Be sure to group variables by their use and/or meaning. In this code snipped there’s a strict differentiation of a VM’s instance and instruction. An instance can be thought of as a snapshot of the current state of execution. The instruction just holds the decoded values, which are used to modify the instance. You could save the instance as a snapshot in a file and resume it later. You can also multiplex between different instances to guarantee fair use of the CPU, or you can go for multithreading to run two VMs in parallel on different CPUs. In the case of cvm, these structs will be kept on the stack nicely wrapped inside the entry point function:

static void run(const unsigned int *program)
	struct cvm_instruction vi;
	struct cvm_instance vm;

	memset(&vm, 0, sizeof(vm));
	vm.code = program;
	vm.running = 1;

	while (vm.running) {
		fetch_and_decode(&vm, &vi);
		evaluate(&vm, &vi);


Adding memory to your VM

Registers may be plenty (well, not in our case), but there’s nothing like the access to a vast memory pool. To make use of such a feature, we’ll need two new instructions for loading and storing values from this magical place. (The memory already exists in the instance structure.)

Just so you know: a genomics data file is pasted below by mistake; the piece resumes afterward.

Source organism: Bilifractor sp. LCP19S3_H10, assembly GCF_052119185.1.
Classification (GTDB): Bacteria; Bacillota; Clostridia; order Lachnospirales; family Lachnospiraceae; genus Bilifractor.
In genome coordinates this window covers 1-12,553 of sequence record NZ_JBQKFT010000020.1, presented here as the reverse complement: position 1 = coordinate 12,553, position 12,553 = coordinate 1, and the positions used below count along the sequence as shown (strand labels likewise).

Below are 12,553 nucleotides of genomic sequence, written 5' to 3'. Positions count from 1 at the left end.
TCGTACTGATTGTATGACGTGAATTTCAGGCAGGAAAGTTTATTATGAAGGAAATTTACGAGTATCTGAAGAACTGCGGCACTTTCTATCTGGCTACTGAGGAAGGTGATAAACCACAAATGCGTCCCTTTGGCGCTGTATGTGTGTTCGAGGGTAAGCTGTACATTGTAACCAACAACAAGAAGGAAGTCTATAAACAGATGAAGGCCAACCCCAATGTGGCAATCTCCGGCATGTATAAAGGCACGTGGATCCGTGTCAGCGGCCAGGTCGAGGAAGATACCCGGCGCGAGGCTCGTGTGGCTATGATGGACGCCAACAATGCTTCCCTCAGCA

case 4:
	printf("load r%d <- @0x%02x\n", vi->r1, vi->imm);
	vm->r[vi->r1] = vm->m[vi->imm];
case 5:
	printf("store @0x%02x <- r%d\n", vi->imm, vi->r1);
	vm->m[vi->imm] = vm->r[vi->r1];

Actually, that’s exactly what happens when more complex computations in a program exhaust the availability of registers – some values need to go away for a while to make room in the CPU itself. This issue is mitigated by the use of numerous levels of CPU cache, but, eventually, the values need to be flushed to the main memory. This can be a very slow process, which will stall the next execution for a few CPU cycles.

Having fun with Syscalls

When building a special-purpose VM you may want to keep the instruction set minimal, but from time to time you need to interact with the rest of the system. In the case of QVM, the cgame instance prepared the rendering of the scene, but the rendering itself is invoked via syscall. To do the same thing in cvm, let’s do a simple hello world example. First of all, we’ll need a print syscall: